Review: Unearthly (Unearthly, #1) by Cynthia Hand

3:37 PM

This was everything I wanted Fallen to be, but it couldn't be. 


In the beginning, there's a boy standing in the trees...

Clara Gardner has recently learned that she's part angel. Having angel blood run through her veins not only makes her smarter, stronger, and faster than humans (a word, she realizes, that no longer applies to her), but it means she has a purpose, something she was put on this earth to do. Figuring out what that is, though, isn't easy.

Her visions of a raging forest fire and an alluring stranger lead her to a new school in a new town. When she meets Christian, who turns out to be the boy of her dreams (literally), everything seems to fall into place and out of place at the same time. Because there's another guy, Tucker, who appeals to Clara's less angelic side.

As Clara tries to find her way in a world she no longer understands, she encounters unseen dangers and choices she never thought she'd have to make between honesty and deceit, love and duty, good and evil. When the fire from her vision finally ignites, will Clara be ready to face her destiny?

Unearthly is a moving tale of love and fate, and the struggle between following the rules and following your heart.


Unearthly by Cynthia Hand
Rating: ★★★★☆

Ah! Well, I finally read Unearthly after nearly 8 years and it pleasantly surprised me. See, I feel like I kept getting lured in by an interesting premise and a lackluster execution when it comes to books in a similar tone. Thankfully, Unearthly was nowhere near as frustrating as Lauren Kate's Fallen (which is not an intentional dig at the series--it merely wasn't my cup of tea!) and I'm honestly disappointed in myself for hesitating to read it.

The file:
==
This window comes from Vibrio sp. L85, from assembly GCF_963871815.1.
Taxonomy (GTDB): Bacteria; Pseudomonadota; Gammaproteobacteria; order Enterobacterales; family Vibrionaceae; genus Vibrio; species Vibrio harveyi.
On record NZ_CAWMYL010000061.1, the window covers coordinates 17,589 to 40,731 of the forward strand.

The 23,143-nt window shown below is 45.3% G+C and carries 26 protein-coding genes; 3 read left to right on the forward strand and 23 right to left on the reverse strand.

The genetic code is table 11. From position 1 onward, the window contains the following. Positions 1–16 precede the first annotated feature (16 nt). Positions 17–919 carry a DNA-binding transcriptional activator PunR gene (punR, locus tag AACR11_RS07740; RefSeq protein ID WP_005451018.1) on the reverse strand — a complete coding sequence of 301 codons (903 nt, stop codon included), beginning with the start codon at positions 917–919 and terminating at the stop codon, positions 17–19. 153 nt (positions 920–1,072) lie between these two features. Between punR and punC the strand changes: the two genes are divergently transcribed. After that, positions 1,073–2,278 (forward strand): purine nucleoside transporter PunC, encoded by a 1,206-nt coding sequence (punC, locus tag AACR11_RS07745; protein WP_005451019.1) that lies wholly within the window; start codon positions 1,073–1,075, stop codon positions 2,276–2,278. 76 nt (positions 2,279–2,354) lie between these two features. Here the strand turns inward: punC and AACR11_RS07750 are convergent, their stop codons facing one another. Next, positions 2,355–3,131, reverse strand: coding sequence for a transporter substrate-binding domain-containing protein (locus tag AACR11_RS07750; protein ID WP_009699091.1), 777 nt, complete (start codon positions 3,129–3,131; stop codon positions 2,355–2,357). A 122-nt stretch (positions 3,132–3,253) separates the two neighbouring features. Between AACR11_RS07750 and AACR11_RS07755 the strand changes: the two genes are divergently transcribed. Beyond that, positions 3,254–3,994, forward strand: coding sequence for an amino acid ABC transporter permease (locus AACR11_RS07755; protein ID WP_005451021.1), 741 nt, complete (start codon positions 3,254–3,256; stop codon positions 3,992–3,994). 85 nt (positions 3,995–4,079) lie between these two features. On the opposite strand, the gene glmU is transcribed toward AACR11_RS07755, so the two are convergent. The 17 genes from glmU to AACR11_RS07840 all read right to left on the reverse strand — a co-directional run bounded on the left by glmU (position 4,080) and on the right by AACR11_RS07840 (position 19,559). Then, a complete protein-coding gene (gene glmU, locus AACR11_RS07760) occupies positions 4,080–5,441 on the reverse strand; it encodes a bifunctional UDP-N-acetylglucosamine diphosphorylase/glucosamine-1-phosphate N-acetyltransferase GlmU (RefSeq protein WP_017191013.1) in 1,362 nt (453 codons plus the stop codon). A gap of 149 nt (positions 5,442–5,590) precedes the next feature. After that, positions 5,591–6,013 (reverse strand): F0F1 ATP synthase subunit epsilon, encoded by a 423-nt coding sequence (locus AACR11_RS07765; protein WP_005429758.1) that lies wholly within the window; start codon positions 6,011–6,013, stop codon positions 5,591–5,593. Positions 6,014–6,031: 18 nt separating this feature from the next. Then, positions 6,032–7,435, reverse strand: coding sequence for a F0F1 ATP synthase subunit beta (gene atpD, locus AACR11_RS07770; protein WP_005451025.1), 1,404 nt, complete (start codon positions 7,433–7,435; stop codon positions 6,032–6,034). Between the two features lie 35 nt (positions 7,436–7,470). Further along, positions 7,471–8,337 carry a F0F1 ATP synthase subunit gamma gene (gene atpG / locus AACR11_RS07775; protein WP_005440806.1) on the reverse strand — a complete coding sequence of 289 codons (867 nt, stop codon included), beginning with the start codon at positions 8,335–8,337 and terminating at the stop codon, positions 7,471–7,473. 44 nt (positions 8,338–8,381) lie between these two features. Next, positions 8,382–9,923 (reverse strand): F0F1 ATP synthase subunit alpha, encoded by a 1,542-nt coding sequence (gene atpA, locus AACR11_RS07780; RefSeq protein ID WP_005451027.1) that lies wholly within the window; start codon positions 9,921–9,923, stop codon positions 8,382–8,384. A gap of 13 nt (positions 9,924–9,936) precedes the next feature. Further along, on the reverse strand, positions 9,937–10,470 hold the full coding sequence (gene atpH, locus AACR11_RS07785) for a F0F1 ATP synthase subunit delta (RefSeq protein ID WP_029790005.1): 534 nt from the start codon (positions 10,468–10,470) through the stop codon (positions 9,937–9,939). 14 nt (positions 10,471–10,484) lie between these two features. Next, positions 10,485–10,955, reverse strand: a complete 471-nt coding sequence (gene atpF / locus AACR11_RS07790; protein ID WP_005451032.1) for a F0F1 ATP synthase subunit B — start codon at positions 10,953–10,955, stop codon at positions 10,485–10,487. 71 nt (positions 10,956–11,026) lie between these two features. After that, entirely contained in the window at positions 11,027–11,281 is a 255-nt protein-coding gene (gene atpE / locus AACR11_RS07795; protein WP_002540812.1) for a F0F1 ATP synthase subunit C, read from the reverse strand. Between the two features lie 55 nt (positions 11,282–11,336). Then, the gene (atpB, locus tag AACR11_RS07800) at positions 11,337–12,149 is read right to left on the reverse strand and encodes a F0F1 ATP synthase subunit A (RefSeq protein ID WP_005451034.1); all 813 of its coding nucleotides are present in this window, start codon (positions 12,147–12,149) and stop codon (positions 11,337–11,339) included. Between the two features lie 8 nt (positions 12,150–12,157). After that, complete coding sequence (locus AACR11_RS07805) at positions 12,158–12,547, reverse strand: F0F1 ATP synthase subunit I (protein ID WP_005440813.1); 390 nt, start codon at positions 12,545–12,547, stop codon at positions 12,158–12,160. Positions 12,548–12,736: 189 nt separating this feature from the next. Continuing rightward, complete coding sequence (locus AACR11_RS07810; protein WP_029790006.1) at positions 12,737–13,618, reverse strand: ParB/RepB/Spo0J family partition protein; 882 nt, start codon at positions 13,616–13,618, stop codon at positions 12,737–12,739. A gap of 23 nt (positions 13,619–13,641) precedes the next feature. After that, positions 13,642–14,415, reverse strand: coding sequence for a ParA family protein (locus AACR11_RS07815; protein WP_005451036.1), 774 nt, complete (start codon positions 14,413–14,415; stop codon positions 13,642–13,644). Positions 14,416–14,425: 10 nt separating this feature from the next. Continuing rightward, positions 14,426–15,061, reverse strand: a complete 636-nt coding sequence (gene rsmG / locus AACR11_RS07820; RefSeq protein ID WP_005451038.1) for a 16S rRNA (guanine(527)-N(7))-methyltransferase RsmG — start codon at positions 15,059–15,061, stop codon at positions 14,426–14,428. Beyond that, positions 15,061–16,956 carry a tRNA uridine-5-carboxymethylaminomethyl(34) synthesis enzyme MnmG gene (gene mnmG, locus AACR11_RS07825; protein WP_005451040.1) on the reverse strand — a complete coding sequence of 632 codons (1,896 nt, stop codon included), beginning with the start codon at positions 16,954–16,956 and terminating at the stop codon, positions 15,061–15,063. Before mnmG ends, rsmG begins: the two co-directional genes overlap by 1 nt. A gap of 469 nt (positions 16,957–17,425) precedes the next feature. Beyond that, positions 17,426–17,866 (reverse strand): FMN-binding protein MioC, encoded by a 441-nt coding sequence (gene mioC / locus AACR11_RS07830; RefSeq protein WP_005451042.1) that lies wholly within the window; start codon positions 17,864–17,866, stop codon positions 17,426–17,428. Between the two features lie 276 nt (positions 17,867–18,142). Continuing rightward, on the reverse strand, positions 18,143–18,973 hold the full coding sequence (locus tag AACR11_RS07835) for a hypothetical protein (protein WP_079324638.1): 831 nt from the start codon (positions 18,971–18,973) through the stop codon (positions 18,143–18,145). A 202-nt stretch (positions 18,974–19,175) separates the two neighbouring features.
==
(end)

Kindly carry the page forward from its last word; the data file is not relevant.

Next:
I think that, to put it plainly, Unearthly was truly everything that Fallen and Hush, Hush could have been. This is perhaps entirely due to Cynthia Hand's magical prose and the way she is able to hook a reader pretty early on during stories.

At its core, Unearthly is not unlike its many counterparts. I'm not going to pretend otherwise. Both in terms of books about Angels or just the general theme in YA fantasy novels of coming of age while coming into the power of your destiny. What makes Unearthly work is entirely in the way that it is told--the execution of the central story arch is quick and enjoyable. Cynthia Hand is smart in using her time wisely and the development really shows.

There are so many good qualities in Unearthly that I'm unable to list in one go. This one didn't take its toll on me in terms of annoyance and frustration; I genuinely liked it and was fully entertained. I liked the central relationships, the main character and more. The way that the story ends leaves you feeling a bit stirred and intrigued--I can't wait to catch up with the sequel and finally get lost in this world once more.

Unearthly definitely surprised me and I'm glad I finally gave it a chance, no matter how late to the party I am.

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